Cynoglossum amabile

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Cynoglossum amabile
Starr 070320-5753 Cynoglossum amabile.jpg
Scientific classification edit
Kingdom: Plantae
Clade: Angiosperms
Clade: Eudicots
Clade: Asterids
Order: Boraginales
Family: Boraginaceae
Genus: Cynoglossum
Species:
C. amabile
Binomial name
Cynoglossum amabile

Cynoglossum amabile is a species of flowering plant native to Asia,[1] which is also called Chinese hound's tongue,[2] or Chinese forget-me-not. A hardy annual growing to 50 cm (20 in), it has hairy leaves and cymes of sky-blue flowers in late summer. This plant, closely related to the common forget-me-not of temperate gardens (Myosotis sylvatica), it is also used as an ornamental plant.[3] In cultivation in the UK it has gained the Royal Horticultural Society’s Award of Garden Merit.[4] (confirmed 2017).[5]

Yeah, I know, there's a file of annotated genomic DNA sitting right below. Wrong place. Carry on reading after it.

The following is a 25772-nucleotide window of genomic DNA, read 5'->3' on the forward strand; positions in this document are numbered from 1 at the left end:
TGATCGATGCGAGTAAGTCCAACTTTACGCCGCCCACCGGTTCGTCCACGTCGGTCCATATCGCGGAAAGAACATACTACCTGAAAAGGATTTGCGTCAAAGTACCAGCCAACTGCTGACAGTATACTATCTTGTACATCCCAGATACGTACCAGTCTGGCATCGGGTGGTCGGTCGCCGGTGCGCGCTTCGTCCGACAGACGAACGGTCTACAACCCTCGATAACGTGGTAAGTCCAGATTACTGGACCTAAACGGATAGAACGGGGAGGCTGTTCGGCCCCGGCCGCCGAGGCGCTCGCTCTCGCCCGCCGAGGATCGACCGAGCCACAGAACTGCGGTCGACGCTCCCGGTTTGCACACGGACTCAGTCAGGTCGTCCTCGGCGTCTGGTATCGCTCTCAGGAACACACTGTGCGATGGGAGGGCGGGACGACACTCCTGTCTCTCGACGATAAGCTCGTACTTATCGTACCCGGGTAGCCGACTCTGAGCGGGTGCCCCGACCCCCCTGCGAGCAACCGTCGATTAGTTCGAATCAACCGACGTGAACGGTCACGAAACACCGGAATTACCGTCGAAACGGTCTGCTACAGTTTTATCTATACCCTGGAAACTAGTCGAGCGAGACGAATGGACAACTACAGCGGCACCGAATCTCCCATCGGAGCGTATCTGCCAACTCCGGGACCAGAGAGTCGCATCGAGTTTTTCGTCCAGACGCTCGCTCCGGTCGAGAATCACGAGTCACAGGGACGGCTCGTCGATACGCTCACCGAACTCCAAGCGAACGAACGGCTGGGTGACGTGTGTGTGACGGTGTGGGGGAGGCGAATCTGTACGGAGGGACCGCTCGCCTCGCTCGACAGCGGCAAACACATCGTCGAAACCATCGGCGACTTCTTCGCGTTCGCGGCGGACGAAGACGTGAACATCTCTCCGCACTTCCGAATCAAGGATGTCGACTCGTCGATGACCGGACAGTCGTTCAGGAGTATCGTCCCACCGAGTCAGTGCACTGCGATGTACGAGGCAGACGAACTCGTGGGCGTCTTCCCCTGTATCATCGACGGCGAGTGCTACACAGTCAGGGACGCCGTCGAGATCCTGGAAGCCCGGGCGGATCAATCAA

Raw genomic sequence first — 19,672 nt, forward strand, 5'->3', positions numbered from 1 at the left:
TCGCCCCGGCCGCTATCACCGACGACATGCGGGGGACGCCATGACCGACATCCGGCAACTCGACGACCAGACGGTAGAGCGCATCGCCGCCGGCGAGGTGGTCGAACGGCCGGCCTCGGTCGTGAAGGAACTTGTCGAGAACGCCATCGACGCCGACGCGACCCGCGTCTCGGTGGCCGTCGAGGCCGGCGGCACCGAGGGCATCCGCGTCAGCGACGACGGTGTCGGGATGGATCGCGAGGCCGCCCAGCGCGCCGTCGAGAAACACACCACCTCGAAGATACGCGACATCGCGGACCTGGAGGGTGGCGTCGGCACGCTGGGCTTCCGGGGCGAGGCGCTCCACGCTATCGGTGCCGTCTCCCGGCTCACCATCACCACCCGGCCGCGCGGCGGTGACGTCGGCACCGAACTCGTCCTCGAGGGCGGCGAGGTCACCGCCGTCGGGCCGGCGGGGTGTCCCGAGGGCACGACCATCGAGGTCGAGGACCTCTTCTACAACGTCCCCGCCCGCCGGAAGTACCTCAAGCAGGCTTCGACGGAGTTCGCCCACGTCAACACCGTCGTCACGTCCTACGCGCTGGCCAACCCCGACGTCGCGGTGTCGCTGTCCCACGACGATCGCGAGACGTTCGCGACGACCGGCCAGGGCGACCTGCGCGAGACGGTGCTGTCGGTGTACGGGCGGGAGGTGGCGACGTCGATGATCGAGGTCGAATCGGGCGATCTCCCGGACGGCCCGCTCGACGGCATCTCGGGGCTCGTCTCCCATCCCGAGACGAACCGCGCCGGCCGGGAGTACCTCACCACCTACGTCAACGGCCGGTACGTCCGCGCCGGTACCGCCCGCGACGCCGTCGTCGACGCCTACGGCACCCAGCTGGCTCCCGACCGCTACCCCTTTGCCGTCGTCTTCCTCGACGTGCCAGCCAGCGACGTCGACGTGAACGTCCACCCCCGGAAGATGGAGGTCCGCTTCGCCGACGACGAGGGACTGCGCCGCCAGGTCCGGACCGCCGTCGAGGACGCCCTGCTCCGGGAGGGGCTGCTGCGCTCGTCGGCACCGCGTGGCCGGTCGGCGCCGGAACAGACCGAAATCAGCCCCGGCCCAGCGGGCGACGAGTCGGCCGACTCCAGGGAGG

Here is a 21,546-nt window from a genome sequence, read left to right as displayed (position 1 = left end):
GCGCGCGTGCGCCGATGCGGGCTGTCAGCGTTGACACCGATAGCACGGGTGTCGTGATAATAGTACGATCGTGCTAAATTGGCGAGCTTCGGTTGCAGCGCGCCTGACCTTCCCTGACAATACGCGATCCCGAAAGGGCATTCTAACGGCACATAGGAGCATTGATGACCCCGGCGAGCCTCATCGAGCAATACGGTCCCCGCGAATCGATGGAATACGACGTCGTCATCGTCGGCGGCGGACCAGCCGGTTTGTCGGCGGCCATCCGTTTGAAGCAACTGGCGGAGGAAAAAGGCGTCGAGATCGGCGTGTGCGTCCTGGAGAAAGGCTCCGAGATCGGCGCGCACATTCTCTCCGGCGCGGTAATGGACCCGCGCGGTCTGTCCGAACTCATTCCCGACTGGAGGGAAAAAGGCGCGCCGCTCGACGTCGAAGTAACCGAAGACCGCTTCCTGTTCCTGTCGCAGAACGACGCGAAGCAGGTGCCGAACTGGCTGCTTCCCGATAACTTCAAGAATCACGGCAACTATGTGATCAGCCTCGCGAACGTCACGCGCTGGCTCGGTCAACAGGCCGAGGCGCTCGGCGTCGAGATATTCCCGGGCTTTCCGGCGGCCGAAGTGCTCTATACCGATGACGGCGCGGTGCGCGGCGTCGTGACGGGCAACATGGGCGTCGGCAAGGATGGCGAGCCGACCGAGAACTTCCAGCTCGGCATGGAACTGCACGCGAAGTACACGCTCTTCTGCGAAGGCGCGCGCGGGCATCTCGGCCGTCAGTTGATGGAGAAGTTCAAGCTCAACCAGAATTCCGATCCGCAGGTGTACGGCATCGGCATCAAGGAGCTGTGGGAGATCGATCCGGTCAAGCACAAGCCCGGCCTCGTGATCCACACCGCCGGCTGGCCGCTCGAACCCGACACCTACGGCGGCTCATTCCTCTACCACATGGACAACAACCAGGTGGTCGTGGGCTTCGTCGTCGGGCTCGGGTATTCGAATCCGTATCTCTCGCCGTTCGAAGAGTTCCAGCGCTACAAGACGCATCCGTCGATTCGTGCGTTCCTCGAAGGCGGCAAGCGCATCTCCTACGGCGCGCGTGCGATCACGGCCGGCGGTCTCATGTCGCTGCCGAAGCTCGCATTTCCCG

The Latin specific epithet amabile means “lovely”.[6]

Toxicity[edit]

Cynoglossum amabile contains tumorigenic pyrrolizidine alkaloids[7] such as amabiline.[8]

References[edit]

  1. ^ "Cynoglossum amabile". Germplasm Resources Information Network (GRIN). Agricultural Research Service (ARS), United States Department of Agriculture (USDA). Retrieved 16 January 2018.
  2. ^ Cynoglossum amabile at USDA PLANTS Database
  3. ^ "Cynoglossum amabile at NC State University". Archived from the original on 2007-02-03. Retrieved 2007-04-11.
  4. ^ "Cynoglossum amabile - Chinese forget-me-not". Royal Horticultural Society. Retrieved 15 August 2018.
  5. ^ "AGM Plants - Ornamental" (PDF). Royal Horticultural Society. July 2017. p. 26. Retrieved 24 January 2018.
  6. ^ Harrison, Lorraine (2012). RHS Latin for Gardeners. United Kingdom: Mitchell Beazley. ISBN 978-1845337315.
  7. ^ Fu, Peter P.; Yang, Ya-Chen; Xia, Qingsu; Chou, M.W.; Cui, Y.Y.; Lin, G. (2002). "Pyrrolizidine alkaloids - tumorigenic components in Chinese herbal medicines and dietary supplements". Journal of Food and Drug Analysis. 10 (4): 198–211. Retrieved 2018-08-15.
  8. ^ Culvenor, CCJ; Smith, LW (1967). "The alkaloids of Cynoglossum australe R.Br. And C. Amabile Stapf & Drummond". Australian Journal of Chemistry. 20 (11): 2499. doi:10.1071/CH9672499.